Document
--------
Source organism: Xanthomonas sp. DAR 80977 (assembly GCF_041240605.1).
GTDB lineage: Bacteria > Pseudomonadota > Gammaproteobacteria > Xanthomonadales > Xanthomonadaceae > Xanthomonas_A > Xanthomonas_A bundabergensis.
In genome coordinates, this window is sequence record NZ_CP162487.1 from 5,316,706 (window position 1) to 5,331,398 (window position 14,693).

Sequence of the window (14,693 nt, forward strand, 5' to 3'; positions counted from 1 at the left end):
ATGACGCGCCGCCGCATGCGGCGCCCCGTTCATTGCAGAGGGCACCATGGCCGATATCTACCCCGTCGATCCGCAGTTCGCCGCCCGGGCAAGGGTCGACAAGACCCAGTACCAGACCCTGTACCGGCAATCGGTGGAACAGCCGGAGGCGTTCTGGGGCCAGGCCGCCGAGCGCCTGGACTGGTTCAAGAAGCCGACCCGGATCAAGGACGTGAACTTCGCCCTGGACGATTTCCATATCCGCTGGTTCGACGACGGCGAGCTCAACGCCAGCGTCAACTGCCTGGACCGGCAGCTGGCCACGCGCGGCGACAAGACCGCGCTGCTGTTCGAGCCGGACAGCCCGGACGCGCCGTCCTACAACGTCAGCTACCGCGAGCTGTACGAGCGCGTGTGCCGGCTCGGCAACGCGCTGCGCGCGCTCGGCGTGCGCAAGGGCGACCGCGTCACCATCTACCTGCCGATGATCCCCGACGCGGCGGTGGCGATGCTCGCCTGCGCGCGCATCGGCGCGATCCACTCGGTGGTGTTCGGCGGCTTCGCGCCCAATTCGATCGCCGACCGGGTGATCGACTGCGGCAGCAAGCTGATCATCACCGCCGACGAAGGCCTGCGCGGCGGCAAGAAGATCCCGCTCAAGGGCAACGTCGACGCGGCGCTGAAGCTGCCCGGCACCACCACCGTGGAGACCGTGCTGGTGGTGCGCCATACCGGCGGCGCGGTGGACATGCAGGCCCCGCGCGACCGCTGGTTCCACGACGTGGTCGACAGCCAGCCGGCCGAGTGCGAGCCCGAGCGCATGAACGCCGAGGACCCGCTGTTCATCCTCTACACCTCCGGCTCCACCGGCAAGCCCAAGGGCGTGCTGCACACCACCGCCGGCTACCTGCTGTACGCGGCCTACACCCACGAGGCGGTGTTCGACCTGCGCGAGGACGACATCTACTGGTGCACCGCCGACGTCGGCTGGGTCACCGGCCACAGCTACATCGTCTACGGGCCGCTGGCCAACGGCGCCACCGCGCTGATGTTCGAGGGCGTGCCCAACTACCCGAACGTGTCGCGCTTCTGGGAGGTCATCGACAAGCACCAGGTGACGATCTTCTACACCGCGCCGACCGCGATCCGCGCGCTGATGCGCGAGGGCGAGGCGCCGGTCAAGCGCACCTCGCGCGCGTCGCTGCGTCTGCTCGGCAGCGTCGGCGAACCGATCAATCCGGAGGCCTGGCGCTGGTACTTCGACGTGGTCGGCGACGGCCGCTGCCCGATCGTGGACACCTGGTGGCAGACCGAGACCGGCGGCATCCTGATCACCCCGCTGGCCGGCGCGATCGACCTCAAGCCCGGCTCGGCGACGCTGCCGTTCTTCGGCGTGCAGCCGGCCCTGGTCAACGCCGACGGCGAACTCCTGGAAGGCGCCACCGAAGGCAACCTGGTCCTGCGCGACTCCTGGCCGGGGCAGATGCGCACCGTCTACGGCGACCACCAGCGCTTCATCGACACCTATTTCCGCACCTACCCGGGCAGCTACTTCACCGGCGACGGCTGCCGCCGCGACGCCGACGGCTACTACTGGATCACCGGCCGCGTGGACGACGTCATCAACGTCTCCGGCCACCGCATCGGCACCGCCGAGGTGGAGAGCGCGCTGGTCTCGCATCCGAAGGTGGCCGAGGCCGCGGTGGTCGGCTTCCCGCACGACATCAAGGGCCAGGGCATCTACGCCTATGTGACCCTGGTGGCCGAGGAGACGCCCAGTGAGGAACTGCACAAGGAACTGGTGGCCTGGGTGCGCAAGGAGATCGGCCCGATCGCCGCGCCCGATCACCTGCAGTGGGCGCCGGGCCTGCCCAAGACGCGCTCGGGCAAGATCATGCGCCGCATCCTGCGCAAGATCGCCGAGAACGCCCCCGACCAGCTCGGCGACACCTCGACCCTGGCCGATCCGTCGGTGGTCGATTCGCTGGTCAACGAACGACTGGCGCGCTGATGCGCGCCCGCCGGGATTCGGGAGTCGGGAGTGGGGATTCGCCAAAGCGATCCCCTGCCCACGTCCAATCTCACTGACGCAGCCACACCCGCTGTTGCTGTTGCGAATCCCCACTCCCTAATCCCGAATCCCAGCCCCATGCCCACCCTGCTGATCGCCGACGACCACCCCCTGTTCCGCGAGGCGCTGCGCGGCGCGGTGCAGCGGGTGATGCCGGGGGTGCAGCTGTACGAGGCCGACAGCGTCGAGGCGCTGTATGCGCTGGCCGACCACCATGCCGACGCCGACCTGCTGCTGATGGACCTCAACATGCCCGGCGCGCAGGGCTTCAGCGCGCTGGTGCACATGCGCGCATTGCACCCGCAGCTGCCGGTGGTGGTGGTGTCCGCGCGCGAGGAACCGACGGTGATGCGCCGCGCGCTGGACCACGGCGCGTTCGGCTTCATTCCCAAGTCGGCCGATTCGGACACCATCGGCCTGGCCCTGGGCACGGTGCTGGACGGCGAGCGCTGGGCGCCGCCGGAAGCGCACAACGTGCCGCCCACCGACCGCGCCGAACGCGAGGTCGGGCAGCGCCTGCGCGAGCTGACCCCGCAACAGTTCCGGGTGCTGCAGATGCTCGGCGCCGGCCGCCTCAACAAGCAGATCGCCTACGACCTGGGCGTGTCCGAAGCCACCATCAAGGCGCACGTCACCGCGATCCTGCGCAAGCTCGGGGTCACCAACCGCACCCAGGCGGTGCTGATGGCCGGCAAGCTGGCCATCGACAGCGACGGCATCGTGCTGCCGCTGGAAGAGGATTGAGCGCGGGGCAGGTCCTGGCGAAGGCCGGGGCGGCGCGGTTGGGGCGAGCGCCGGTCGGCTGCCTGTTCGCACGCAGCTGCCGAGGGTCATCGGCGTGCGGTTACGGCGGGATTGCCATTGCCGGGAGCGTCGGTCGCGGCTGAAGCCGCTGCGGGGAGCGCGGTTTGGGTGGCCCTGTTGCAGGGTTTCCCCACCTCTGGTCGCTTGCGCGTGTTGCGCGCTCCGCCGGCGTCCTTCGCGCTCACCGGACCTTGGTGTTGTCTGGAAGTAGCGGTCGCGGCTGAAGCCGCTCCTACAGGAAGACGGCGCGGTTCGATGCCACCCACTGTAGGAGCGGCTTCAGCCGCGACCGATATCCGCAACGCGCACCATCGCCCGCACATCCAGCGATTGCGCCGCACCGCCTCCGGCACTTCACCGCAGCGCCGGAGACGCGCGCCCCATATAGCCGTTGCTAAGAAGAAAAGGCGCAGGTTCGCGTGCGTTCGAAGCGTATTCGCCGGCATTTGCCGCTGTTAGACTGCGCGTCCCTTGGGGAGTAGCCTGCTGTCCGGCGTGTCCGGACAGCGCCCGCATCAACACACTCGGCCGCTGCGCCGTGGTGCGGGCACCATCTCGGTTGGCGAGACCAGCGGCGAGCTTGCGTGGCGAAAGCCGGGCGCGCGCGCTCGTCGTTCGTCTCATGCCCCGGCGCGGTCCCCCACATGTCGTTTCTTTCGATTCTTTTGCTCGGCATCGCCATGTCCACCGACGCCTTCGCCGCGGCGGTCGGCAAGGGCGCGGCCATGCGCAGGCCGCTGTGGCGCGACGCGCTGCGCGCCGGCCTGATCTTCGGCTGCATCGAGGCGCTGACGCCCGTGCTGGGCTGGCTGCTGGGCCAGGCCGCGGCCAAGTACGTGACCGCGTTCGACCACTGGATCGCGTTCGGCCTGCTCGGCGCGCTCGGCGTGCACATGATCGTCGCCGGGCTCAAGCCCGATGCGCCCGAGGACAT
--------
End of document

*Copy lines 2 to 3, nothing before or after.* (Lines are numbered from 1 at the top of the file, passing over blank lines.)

GTDB lineage: Bacteria > Pseudomonadota > Gammaproteobacteria > Xanthomonadales > Xanthomonadaceae > Xanthomonas_A > Xanthomonas_A bundabergensis.
In genome coordinates, this window is sequence record NZ_CP162487.1 from 5,316,706 (window position 1) to 5,331,398 (window position 14,693).